When our girls were little, I began a campaign to convince my husband that we needed a dog. “They’re not used to dogs,” I told him. “They need to get used to dogs,” He wouldn’t budge. He worried that the job of taking care of a dog would ultimately fall on his shoulders. Since he was busy growing a new business, he felt he couldn’t take on any additional household responsibilities. And furthermore, his argument about his allergies was something I couldn’t ignore.
Arguments aside, I still wanted a dog. After all, I grew up in a family that babysat the friends’ dogs, took in stray dogs, and adopted dogs from the shelter. Not to mention the cute little Labrador puppy and the angry full grown Shih Tzu my Uncle Arthur brought to our house knowing my mom would never say no.
I begged; I cajoled; I even bribed. Until one year, sometime before the holidays rolled around, Cary started to cave. I had chipped away at him until he admitted a cute little puppy might just be the perfect gift for our daughters, then nine and six and still uncomfortably inexperienced around dogs.
We chose a 6 week-old chocolate brown poodle. Actually, I let Cary choose him. To be honest, I think our puppy chose us. He was tiny and perfect and HYPOALLERGENIC! We couldn’t wait to pick him up and surprise the girls. We spent hours discussing the perfect name. Coming up with Norton from our beloved Honeymooners sealed the deal.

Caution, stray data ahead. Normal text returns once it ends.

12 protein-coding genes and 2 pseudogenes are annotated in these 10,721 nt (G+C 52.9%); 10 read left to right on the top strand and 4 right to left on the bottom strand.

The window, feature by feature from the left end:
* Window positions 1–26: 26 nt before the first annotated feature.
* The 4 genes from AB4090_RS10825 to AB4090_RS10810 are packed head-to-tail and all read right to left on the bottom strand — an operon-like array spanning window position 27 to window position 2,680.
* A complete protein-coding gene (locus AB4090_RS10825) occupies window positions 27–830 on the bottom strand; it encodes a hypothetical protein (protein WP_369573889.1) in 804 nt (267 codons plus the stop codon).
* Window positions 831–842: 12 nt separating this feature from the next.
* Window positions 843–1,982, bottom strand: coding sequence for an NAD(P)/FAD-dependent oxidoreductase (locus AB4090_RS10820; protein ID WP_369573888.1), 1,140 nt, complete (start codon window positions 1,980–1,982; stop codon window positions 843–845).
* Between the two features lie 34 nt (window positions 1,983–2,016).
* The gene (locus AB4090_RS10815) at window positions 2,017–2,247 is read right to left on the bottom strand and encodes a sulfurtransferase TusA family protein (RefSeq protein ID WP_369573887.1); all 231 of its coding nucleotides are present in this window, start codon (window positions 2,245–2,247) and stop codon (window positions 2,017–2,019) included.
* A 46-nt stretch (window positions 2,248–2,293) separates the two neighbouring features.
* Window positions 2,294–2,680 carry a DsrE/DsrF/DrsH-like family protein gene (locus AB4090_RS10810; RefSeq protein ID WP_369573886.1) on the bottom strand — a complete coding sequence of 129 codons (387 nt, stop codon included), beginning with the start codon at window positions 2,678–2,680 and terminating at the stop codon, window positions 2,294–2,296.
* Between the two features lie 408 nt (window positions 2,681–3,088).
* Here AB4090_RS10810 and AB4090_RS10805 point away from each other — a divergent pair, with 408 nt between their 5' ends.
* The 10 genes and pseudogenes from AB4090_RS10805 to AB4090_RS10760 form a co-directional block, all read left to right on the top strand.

Norty was the perfect dog. He was gentle and affectionate and helped our daughters become dog lovers. He was easy going. He’d sit on my lap as I sipped my morning coffee and read the newspapers. He slept in his crate until we were ready to have him sleep in our bedroom. He posed for photos with hats and costumes. He sat still and played fetch. He was part of the fabric of our lives.
We were all heartbroken when he passed on at the young age of eight. Crying, we buried him in the rain in our backyard and planted a dogwood tree in his memory. As sad as we all were, it was Cary who insisted we not wait and get another dog right away. It seemed that Cary bonded with Norton in a way that I never could have predicted. And so, I agreed to another puppy but not without being persuaded, sweet-talked, and bribed.
Ralph was the runt of the litter. Utterly unique, he is not without “issues.” He never once slept in his crate. Often, he wakes up at three a.m. to pee. He tapdances throughout the night on the wooden floor in our bedroom where he has his own bed at the foot of ours. He won’t eat his lunch from the same bowl as his breakfast. His water must always be cold and never served at room temperature.
|Hey there, Ralphie boy!|
Now it is me who does not want to wait to get another puppy; this time a black one. I think we’ll name her Trixie.